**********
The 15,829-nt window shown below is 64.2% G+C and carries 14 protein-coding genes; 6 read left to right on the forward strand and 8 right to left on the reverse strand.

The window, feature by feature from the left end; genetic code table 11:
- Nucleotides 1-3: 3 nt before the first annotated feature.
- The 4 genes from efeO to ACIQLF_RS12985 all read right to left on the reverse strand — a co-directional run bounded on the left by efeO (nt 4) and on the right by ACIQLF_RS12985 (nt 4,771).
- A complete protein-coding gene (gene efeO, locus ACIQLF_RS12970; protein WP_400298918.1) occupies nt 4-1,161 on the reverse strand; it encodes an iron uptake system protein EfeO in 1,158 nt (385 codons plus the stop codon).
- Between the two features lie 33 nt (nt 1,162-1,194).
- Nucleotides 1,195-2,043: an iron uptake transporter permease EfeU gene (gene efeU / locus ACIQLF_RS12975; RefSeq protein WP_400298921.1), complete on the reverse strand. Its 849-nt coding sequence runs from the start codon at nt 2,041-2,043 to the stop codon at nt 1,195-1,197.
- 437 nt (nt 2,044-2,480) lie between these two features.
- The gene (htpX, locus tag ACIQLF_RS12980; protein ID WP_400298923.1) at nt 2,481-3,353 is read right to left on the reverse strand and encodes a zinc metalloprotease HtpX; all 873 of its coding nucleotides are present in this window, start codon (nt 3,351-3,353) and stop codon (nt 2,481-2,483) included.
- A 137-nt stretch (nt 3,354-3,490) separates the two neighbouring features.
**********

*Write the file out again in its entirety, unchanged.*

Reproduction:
The 15,829-nt window shown below is 64.2% G+C and carries 14 protein-coding genes; 6 read left to right on the forward strand and 8 right to left on the reverse strand.

The window, feature by feature from the left end; genetic code table 11:
- Nucleotides 1-3: 3 nt before the first annotated feature.
- The 4 genes from efeO to ACIQLF_RS12985 all read right to left on the reverse strand — a co-directional run bounded on the left by efeO (nt 4) and on the right by ACIQLF_RS12985 (nt 4,771).
- A complete protein-coding gene (gene efeO, locus ACIQLF_RS12970; protein WP_400298918.1) occupies nt 4-1,161 on the reverse strand; it encodes an iron uptake system protein EfeO in 1,158 nt (385 codons plus the stop codon).
- Between the two features lie 33 nt (nt 1,162-1,194).
- Nucleotides 1,195-2,043: an iron uptake transporter permease EfeU gene (gene efeU / locus ACIQLF_RS12975; RefSeq protein WP_400298921.1), complete on the reverse strand. Its 849-nt coding sequence runs from the start codon at nt 2,041-2,043 to the stop codon at nt 1,195-1,197.
- 437 nt (nt 2,044-2,480) lie between these two features.
- The gene (htpX, locus tag ACIQLF_RS12980; protein ID WP_400298923.1) at nt 2,481-3,353 is read right to left on the reverse strand and encodes a zinc metalloprotease HtpX; all 873 of its coding nucleotides are present in this window, start codon (nt 3,351-3,353) and stop codon (nt 2,481-2,483) included.
- A 137-nt stretch (nt 3,354-3,490) separates the two neighbouring features.